August 2, 2023

Colorado Landlord Tenant Laws, Rights, & Duties [2023]

Discover landlord responsibilities and tenant rights in Colorado with this comprehensive guide covering the Centennial State’s landlord-tenant law.

Colorado Landlord Tenant Laws, Rights, & Duties [2023]

A lack of awareness regarding Colorado's landlord-tenant laws can lead to a myriad of issues for both tenants and landlords. Misunderstandings may arise over entry rights, rent increases, security deposits, or lease agreements. Without the right knowledge, rental owners and their renters might find themselves facing court costs, legal disputes, financial losses, or unnecessary stress.

Thankfully, this comprehensive guide empowers both landlords or tenants with the knowledge needed to understand the complexities of the Colorado Statues Title 38 Article 12.

Landlords will quickly gain valuable insights into Colorado's ever-changing legal landscape to protect their investment, while tenants will learn the laws needed to protect their fundamental rights.

From rental application and tenant screening to eviction procedures, our guide covers key aspects of Colorado law.

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Is Colorado considered a landlord-friendly state?

Colorado is considered a landlord-friendly state, as the landlord-tenant laws favor landlords over tenants. According to Azibo data, Colorado is in the top five states for on-time rent payments. Some of the other reasons why Colorado is considered landlord-friendly include:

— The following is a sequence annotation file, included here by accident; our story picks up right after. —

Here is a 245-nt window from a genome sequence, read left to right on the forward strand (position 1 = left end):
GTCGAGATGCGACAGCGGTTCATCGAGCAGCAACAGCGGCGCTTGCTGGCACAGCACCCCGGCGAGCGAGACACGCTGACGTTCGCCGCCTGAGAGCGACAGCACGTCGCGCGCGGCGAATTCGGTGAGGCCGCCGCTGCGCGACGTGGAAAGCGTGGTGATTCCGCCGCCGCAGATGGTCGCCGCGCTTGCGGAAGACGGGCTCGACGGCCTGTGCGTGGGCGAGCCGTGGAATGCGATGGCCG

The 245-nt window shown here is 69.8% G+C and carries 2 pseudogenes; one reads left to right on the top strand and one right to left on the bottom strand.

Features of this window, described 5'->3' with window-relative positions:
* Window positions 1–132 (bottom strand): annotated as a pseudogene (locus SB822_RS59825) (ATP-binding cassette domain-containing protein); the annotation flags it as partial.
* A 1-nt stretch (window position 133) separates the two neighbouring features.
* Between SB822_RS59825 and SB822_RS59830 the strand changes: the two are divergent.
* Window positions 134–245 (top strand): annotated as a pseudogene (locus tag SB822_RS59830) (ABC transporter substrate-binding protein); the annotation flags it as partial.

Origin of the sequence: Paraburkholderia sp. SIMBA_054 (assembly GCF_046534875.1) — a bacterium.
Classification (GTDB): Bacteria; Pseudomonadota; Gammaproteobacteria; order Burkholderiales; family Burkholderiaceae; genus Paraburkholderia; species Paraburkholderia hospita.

• Landlords can decide how much notice they need to give before entering a rental property.
  • Landlords only have to give tenants three days' notice to pay overdue rent before they can begin the eviction process.
  • Colorado does not have statewide rent control, nor does it allow cities or counties to enact their own rent control laws.
  • Colorado law permits landlords to enter their property without notice.

Despite this, Colorado is gradually becoming a more tenant-friendly state, and many aspects of the landlord-tenant relationship are not governed by state law. For example, landlords must provide a habitable property that complies with both state and local laws, while tenants must pay rent on time and keep the rental unit clean and habitable.

What are landlord rights in Colorado?

Like in every state, Colorado rental property owners are granted fundamental rights that allow them to run an efficient rental business. Some of their key rights include:

  • The right to collect rent.
  • The right to deduct damages from the security deposit at the end of a tenancy if damage exceeds normal wear and tear.
  • The right to seek legal action against the tenant for breaching the terms of the lease agreement.
  • The right to enter the property for emergencies, repairs, inspections, and showings.

What are landlord responsibilities in Colorado?

Colorado landlords are also held to certain obligations to ensure a smooth tenancy and habitable living environment for their tenants. Some of those main responsibilities landlords have include:

  • Providing a habitable property that meets basic health and safety requirements
  • Providing necessary repairs to the property in a timely manner depending on the specific situation
  • Disclosing certain information to tenants before they sign the lease agreement, such as utility information, bed bugs, and radon
  • Returning the security deposit to the tenant within 60 days of the lease termination

What are tenant rights in Colorado?

Colorado tenants have a number of rights that help to ensure their safety and respect while living in a rental unit. Some of their most important rights include: